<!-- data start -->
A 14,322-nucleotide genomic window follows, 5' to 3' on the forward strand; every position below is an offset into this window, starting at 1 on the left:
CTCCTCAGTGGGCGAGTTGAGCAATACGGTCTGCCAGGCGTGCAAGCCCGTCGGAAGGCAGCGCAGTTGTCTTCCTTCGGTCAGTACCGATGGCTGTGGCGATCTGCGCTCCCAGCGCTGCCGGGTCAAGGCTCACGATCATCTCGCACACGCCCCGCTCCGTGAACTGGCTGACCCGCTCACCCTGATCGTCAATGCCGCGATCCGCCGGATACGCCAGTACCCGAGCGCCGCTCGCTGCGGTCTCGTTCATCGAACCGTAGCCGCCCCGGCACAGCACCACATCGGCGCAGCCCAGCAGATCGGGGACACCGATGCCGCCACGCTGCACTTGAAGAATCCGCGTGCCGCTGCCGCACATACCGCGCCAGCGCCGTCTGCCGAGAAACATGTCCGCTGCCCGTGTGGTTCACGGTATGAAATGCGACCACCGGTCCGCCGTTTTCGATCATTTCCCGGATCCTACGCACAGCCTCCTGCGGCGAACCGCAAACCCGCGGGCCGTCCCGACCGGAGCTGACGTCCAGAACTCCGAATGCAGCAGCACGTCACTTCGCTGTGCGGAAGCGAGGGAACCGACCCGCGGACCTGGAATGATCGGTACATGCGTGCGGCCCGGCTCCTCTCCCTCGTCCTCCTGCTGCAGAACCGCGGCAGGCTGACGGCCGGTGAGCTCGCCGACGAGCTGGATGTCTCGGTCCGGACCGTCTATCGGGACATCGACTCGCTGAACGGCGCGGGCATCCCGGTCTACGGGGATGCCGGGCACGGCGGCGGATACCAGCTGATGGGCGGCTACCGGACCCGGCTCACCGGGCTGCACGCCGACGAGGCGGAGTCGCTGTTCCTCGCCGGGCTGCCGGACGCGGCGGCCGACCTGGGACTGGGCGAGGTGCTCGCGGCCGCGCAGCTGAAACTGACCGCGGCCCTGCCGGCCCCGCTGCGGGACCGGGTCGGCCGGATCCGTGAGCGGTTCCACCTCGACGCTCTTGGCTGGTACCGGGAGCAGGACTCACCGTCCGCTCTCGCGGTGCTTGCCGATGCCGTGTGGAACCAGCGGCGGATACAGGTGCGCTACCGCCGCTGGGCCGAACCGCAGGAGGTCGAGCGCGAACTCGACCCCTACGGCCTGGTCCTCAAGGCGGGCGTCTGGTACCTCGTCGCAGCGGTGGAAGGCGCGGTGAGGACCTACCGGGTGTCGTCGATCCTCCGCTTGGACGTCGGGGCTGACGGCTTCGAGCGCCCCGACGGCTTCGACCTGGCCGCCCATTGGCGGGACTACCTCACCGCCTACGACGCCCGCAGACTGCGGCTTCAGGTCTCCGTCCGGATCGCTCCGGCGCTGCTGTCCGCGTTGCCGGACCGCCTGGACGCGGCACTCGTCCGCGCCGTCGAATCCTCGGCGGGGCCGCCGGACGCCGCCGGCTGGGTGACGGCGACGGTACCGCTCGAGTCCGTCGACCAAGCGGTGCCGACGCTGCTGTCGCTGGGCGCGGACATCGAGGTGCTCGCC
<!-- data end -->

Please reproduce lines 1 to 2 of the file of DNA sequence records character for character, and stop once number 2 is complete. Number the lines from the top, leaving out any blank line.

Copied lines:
A 14,322-nucleotide genomic window follows, 5' to 3' on the forward strand; every position below is an offset into this window, starting at 1 on the left:
CTCCTCAGTGGGCGAGTTGAGCAATACGGTCTGCCAGGCGTGCAAGCCCGTCGGAAGGCAGCGCAGTTGTCTTCCTTCGGTCAGTACCGATGGCTGTGGCGATCTGCGCTCCCAGCGCTGCCGGGTCAAGGCTCACGATCATCTCGCACACGCCCCGCTCCGTGAACTGGCTGACCCGCTCACCCTGATCGTCAATGCCGCGATCCGCCGGATACGCCAGTACCCGAGCGCCGCTCGCTGCGGTCTCGTTCATCGAACCGTAGCCGCCCCGGCACAGCACCACATCGGCGCAGCCCAGCAGATCGGGGACACCGATGCCGCCACGCTGCACTTGAAGAATCCGCGTGCCGCTGCCGCACATACCGCGCCAGCGCCGTCTGCCGAGAAACATGTCCGCTGCCCGTGTGGTTCACGGTATGAAATGCGACCACCGGTCCGCCGTTTTCGATCATTTCCCGGATCCTACGCACAGCCTCCTGCGGCGAACCGCAAACCCGCGGGCCGTCCCGACCGGAGCTGACGTCCAGAACTCCGAATGCAGCAGCACGTCACTTCGCTGTGCGGAAGCGAGGGAACCGACCCGCGGACCTGGAATGATCGGTACATGCGTGCGGCCCGGCTCCTCTCCCTCGTCCTCCTGCTGCAGAACCGCGGCAGGCTGACGGCCGGTGAGCTCGCCGACGAGCTGGATGTCTCGGTCCGGACCGTCTATCGGGACATCGACTCGCTGAACGGCGCGGGCATCCCGGTCTACGGGGATGCCGGGCACGGCGGCGGATACCAGCTGATGGGCGGCTACCGGACCCGGCTCACCGGGCTGCACGCCGACGAGGCGGAGTCGCTGTTCCTCGCCGGGCTGCCGGACGCGGCGGCCGACCTGGGACTGGGCGAGGTGCTCGCGGCCGCGCAGCTGAAACTGACCGCGGCCCTGCCGGCCCCGCTGCGGGACCGGGTCGGCCGGATCCGTGAGCGGTTCCACCTCGACGCTCTTGGCTGGTACCGGGAGCAGGACTCACCGTCCGCTCTCGCGGTGCTTGCCGATGCCGTGTGGAACCAGCGGCGGATACAGGTGCGCTACCGCCGCTGGGCCGAACCGCAGGAGGTCGAGCGCGAACTCGACCCCTACGGCCTGGTCCTCAAGGCGGGCGTCTGGTACCTCGTCGCAGCGGTGGAAGGCGCGGTGAGGACCTACCGGGTGTCGTCGATCCTCCGCTTGGACGTCGGGGCTGACGGCTTCGAGCGCCCCGACGGCTTCGACCTGGCCGCCCATTGGCGGGACTACCTCACCGCCTACGACGCCCGCAGACTGCGGCTTCAGGTCTCCGTCCGGATCGCTCCGGCGCTGCTGTCCGCGTTGCCGGACCGCCTGGACGCGGCACTCGTCCGCGCCGTCGAATCCTCGGCGGGGCCGCCGGACGCCGCCGGCTGGGTGACGGCGACGGTACCGCTCGAGTCCGTCGACCAAGCGGTGCCGACGCTGCTGTCGCTGGGCGCGGACATCGAGGTGCTCGCC